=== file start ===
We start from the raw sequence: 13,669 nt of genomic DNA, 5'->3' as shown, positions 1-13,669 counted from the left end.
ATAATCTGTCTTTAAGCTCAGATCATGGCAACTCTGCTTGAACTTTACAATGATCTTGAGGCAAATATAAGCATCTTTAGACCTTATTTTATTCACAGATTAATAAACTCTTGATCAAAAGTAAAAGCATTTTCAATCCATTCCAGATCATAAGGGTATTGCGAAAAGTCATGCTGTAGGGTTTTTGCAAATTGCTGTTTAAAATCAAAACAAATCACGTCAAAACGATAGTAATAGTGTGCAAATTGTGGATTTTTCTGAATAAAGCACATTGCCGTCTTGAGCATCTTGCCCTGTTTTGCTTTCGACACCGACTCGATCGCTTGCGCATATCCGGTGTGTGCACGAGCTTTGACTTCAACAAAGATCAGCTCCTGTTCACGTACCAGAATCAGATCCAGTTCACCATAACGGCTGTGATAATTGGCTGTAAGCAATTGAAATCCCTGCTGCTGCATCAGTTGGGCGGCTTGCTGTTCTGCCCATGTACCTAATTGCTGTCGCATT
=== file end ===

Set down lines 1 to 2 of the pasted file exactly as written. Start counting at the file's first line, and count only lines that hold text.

We start from the raw sequence: 13,669 nt of genomic DNA, 5'->3' as shown, positions 1-13,669 counted from the left end.
ATAATCTGTCTTTAAGCTCAGATCATGGCAACTCTGCTTGAACTTTACAATGATCTTGAGGCAAATATAAGCATCTTTAGACCTTATTTTATTCACAGATTAATAAACTCTTGATCAAAAGTAAAAGCATTTTCAATCCATTCCAGATCATAAGGGTATTGCGAAAAGTCATGCTGTAGGGTTTTTGCAAATTGCTGTTTAAAATCAAAACAAATCACGTCAAAACGATAGTAATAGTGTGCAAATTGTGGATTTTTCTGAATAAAGCACATTGCCGTCTTGAGCATCTTGCCCTGTTTTGCTTTCGACACCGACTCGATCGCTTGCGCATATCCGGTGTGTGCACGAGCTTTGACTTCAACAAAGATCAGCTCCTGTTCACGTACCAGAATCAGATCCAGTTCACCATAACGGCTGTGATAATTGGCTGTAAGCAATTGAAATCCCTGCTGCTGCATCAGTTGGGCGGCTTGCTGTTCTGCCCATGTACCTAATTGCTGTCGCATT